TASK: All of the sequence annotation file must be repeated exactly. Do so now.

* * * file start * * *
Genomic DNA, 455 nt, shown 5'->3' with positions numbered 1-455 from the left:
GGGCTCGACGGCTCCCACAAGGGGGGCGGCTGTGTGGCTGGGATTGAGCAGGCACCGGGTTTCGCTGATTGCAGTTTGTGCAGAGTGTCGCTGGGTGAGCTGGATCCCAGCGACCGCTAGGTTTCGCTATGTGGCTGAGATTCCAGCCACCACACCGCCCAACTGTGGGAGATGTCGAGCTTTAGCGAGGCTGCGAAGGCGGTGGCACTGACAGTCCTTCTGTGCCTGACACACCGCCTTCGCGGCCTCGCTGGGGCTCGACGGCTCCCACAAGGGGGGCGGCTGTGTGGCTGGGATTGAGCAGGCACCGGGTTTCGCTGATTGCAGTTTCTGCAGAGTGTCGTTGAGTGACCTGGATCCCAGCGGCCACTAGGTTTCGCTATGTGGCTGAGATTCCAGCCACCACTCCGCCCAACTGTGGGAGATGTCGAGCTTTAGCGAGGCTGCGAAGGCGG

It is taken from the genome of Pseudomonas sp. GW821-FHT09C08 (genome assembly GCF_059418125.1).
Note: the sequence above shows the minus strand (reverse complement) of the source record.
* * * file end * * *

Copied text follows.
Genomic DNA, 455 nt, shown 5'->3' with positions numbered 1-455 from the left:
GGGCTCGACGGCTCCCACAAGGGGGGCGGCTGTGTGGCTGGGATTGAGCAGGCACCGGGTTTCGCTGATTGCAGTTTGTGCAGAGTGTCGCTGGGTGAGCTGGATCCCAGCGACCGCTAGGTTTCGCTATGTGGCTGAGATTCCAGCCACCACACCGCCCAACTGTGGGAGATGTCGAGCTTTAGCGAGGCTGCGAAGGCGGTGGCACTGACAGTCCTTCTGTGCCTGACACACCGCCTTCGCGGCCTCGCTGGGGCTCGACGGCTCCCACAAGGGGGGCGGCTGTGTGGCTGGGATTGAGCAGGCACCGGGTTTCGCTGATTGCAGTTTCTGCAGAGTGTCGTTGAGTGACCTGGATCCCAGCGGCCACTAGGTTTCGCTATGTGGCTGAGATTCCAGCCACCACTCCGCCCAACTGTGGGAGATGTCGAGCTTTAGCGAGGCTGCGAAGGCGG

It is taken from the genome of Pseudomonas sp. GW821-FHT09C08 (genome assembly GCF_059418125.1).
Note: the sequence above shows the minus strand (reverse complement) of the source record.